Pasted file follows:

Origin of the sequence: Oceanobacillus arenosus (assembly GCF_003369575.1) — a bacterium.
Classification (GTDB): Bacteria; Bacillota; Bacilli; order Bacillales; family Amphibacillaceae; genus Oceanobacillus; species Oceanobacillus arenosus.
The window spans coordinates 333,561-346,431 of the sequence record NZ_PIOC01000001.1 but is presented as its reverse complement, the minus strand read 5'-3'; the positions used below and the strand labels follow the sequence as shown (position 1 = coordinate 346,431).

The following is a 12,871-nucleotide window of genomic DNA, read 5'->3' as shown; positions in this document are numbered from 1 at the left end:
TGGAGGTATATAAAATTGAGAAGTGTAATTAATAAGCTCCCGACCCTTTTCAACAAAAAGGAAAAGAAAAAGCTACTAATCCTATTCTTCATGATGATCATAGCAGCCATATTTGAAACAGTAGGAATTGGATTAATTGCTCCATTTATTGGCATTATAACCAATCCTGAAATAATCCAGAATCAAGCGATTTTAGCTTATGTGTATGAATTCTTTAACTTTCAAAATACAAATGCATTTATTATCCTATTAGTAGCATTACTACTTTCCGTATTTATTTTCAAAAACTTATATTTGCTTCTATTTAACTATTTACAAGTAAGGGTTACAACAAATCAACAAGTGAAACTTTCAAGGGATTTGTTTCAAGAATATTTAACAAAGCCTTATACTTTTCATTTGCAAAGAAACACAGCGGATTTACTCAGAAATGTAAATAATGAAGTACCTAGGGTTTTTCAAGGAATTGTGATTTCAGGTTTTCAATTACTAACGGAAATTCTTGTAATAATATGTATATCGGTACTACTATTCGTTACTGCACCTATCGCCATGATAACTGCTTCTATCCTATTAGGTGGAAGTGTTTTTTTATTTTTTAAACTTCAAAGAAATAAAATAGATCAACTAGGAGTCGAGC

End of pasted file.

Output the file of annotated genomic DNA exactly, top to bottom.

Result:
Origin of the sequence: Oceanobacillus arenosus (assembly GCF_003369575.1) — a bacterium.
Classification (GTDB): Bacteria; Bacillota; Bacilli; order Bacillales; family Amphibacillaceae; genus Oceanobacillus; species Oceanobacillus arenosus.
The window spans coordinates 333,561-346,431 of the sequence record NZ_PIOC01000001.1 but is presented as its reverse complement, the minus strand read 5'-3'; the positions used below and the strand labels follow the sequence as shown (position 1 = coordinate 346,431).

The following is a 12,871-nucleotide window of genomic DNA, read 5'->3' as shown; positions in this document are numbered from 1 at the left end:
TGGAGGTATATAAAATTGAGAAGTGTAATTAATAAGCTCCCGACCCTTTTCAACAAAAAGGAAAAGAAAAAGCTACTAATCCTATTCTTCATGATGATCATAGCAGCCATATTTGAAACAGTAGGAATTGGATTAATTGCTCCATTTATTGGCATTATAACCAATCCTGAAATAATCCAGAATCAAGCGATTTTAGCTTATGTGTATGAATTCTTTAACTTTCAAAATACAAATGCATTTATTATCCTATTAGTAGCATTACTACTTTCCGTATTTATTTTCAAAAACTTATATTTGCTTCTATTTAACTATTTACAAGTAAGGGTTACAACAAATCAACAAGTGAAACTTTCAAGGGATTTGTTTCAAGAATATTTAACAAAGCCTTATACTTTTCATTTGCAAAGAAACACAGCGGATTTACTCAGAAATGTAAATAATGAAGTACCTAGGGTTTTTCAAGGAATTGTGATTTCAGGTTTTCAATTACTAACGGAAATTCTTGTAATAATATGTATATCGGTACTACTATTCGTTACTGCACCTATCGCCATGATAACTGCTTCTATCCTATTAGGTGGAAGTGTTTTTTTATTTTTTAAACTTCAAAGAAATAAAATAGATCAACTAGGAGTCGAGC